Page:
By Gerd Waloszek
In school, I learned that Karl Marx had claimed that he had put the philosopher Hegel from his head onto his feet, or better, he had turned Hegel upside down (in German: "das Unterste zuoberst gekehrt"; others claim that the philosopher Ludwig Feuerbach did that first). In this article, I will also turn a long-standing issue upside down, though not a philosophical one (you never know, though...): the technology-usability issue.
Figure 1: Monument for Marx and Hegel in China
When in discussions about the status of development projects the focus shifts towards the effort invested in usability activities, often the following argument is put forth: The technical issues had to be solved first, before there was any time for dealing with usability issues. Regrettably, however, there was no time left for usability actions, because the release schedule was so tight. OK, you think, let's meet again for the next release – but then you will hear the very same excuse again. Over time, I found out that there seems never to be any time left for usability activities, because technology changes so fast. Thus, development rushes from one technological challenge to the next, whereas nothing happens with respect to improvements of the user interface. It looks as if the developers live in an ever-lasting playground where they attack one technological challenge after the other...
From a user's point of view, however, technology is only of marginal interest. Users want to achieve their goals and perform their task easily and efficiently, regardless of the technology used. Often they even don't even know which technology is involved – they simply don't care.
Whilst one new technology replaces another in rapid sequence, there has not so much changed in the world of business – apart from the new styles of doing business that the Web has made possible. User habits change even more slowly than technology and business. This contrast provides enough room for offering a new idea:
So, what's wrong with this idea? The only issue that I can see is that we are living in a technology-centric world. We all long for the newest technology and are addicted to the lure "newer is better." This is true for all aspects of consumerism, be it cars, cameras, computers, or software applications. However, deep in our hearts, we are well aware of the fact that the lure "newer is better" is not true. Take digital cameras as an example: Manufacturers cram more and more pixels into the same sensor size, leading to increasing noise in the images, which constantly decreases image quality. But do we refuse to buy the new cams? Of course not, because the new cams have so many other innovative features, too. And of course, we want to demonstrate that we can keep up with the pace of technology.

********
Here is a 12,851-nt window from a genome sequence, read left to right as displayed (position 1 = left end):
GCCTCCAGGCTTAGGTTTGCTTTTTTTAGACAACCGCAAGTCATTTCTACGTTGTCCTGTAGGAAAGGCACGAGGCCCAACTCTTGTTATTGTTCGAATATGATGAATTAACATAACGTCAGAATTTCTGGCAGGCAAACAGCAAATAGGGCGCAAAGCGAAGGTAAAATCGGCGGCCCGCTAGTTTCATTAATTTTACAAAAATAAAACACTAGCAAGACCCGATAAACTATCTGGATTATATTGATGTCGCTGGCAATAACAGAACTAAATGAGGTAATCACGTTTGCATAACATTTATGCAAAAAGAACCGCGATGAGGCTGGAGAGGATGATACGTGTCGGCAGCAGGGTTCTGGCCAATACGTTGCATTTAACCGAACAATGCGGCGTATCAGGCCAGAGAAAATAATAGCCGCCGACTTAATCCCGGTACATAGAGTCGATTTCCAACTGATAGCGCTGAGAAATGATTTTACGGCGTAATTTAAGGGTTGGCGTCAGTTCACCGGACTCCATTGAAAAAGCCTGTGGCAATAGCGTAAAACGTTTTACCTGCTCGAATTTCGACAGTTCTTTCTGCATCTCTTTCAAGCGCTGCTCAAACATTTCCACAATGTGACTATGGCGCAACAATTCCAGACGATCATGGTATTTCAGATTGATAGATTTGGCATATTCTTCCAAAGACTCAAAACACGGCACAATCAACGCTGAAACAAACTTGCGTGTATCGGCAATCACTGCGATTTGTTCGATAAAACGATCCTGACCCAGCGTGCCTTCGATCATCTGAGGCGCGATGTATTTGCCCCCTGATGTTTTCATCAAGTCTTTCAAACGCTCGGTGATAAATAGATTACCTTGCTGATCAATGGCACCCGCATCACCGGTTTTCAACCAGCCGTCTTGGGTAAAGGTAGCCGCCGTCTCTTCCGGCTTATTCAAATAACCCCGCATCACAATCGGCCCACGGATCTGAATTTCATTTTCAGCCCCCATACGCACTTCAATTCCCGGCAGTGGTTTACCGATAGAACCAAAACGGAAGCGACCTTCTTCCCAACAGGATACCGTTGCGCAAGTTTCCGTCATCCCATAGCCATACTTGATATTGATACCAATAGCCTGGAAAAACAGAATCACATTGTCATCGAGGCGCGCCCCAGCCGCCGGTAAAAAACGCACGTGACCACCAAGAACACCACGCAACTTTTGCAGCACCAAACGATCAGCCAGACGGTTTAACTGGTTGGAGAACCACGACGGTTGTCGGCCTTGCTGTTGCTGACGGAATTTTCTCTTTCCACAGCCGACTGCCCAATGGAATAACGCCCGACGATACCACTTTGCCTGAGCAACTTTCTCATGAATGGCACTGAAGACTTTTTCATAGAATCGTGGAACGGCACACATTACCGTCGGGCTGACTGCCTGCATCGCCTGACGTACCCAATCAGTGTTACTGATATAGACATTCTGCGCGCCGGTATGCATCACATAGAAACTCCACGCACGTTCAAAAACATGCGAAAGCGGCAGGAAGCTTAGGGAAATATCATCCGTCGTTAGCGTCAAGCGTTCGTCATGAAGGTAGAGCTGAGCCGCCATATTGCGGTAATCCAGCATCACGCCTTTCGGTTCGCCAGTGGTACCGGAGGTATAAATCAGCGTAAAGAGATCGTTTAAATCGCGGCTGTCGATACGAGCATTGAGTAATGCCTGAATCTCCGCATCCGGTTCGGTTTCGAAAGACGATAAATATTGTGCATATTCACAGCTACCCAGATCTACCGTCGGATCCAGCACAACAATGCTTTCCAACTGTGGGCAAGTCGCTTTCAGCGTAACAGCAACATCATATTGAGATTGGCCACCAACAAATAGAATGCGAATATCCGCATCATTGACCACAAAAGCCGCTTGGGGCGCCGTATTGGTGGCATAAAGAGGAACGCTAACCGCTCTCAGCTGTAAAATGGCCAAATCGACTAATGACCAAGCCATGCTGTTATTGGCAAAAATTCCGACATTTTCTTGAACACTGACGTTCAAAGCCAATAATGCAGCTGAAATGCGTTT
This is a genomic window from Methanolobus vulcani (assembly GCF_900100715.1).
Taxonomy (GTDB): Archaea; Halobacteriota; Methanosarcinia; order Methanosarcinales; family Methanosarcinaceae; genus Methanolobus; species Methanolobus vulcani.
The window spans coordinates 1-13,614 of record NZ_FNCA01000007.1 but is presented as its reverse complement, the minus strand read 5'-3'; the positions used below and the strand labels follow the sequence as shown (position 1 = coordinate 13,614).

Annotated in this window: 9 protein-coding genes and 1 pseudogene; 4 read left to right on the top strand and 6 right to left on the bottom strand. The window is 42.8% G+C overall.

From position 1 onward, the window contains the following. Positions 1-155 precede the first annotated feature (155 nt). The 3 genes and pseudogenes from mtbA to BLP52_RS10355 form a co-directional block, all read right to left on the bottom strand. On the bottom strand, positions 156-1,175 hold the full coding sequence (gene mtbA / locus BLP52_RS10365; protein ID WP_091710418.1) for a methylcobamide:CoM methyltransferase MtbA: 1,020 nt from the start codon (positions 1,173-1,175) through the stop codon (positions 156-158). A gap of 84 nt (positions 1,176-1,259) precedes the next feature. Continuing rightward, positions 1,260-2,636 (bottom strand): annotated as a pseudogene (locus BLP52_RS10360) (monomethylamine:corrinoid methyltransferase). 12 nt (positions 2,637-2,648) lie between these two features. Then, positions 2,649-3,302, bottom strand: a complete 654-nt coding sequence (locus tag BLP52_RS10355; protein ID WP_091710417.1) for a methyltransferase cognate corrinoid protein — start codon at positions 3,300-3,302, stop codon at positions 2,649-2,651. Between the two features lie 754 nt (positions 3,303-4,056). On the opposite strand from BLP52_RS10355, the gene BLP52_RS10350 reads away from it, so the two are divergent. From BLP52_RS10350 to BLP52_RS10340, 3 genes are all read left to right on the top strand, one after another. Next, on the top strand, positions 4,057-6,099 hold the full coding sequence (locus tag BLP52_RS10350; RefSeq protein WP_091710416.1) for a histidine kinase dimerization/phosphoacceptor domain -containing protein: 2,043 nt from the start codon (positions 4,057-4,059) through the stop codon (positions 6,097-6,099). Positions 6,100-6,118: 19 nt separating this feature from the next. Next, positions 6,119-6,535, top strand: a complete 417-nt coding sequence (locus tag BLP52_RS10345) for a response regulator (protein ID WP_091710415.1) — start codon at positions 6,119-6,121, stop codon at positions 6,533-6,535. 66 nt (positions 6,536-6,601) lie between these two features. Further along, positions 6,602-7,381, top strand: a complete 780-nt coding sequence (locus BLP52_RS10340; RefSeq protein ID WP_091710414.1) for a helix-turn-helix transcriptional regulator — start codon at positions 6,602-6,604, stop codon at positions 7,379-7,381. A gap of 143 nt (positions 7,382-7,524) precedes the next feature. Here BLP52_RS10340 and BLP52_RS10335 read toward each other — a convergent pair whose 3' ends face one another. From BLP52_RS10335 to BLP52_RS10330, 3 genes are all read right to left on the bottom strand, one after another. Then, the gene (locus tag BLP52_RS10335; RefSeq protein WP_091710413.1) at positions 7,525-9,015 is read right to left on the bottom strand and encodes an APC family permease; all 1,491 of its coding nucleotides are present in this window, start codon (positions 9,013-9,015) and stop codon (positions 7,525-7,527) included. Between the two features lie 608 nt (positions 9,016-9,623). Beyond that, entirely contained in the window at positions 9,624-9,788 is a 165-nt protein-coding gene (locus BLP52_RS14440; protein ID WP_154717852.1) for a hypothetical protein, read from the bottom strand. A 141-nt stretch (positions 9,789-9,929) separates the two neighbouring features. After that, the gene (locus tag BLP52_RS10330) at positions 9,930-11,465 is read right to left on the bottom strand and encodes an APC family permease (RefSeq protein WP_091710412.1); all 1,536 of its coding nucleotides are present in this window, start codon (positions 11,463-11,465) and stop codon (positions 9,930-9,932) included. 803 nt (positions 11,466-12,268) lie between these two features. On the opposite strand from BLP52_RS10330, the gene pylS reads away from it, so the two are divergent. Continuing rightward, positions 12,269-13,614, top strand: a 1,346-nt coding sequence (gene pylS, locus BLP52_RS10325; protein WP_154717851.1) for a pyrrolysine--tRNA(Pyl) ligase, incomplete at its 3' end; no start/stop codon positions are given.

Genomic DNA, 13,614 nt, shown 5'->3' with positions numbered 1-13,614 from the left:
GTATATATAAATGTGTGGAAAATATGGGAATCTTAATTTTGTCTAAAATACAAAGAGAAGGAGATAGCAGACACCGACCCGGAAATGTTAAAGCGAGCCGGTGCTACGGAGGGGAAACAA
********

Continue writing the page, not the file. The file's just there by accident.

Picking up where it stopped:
|The Kodak DC50 from 1996; it "crammed"
756*504 pixels into its CCD sensor (0.38 MP)
|The Samsung NV20 from 2007 has a 12.1 million pixels sensor|
Figure 2: Two examples demonstrating the evolution of digital cameras
With respect to usability or user experience, we know well that technology is not a key issue – user and usage data and the correct use cases and user roles are. Usable applications can be coded with character-based user interfaces as well, but we don't like them any more: We all prefer modern user interfaces boasting of transparency, smooth animations, and many more gimmicks.
Who was right, Marx or Hegel? Probably, both were right in some respects and wrong in others. I am not a philosopher, so I will not make any comments on this matter... Who is right with respect to the technology-usability issue? Certainly, we usability people are, though not completely. But will we be able to convince the developer community and, even tougher, the business departments in our companies?
Why not completely? Because nobody can ship a product, as long as the technology issues have not been settled...
Originally Published: 01/29/2008 - Last Revision: 01/31/2009
made by on a mac!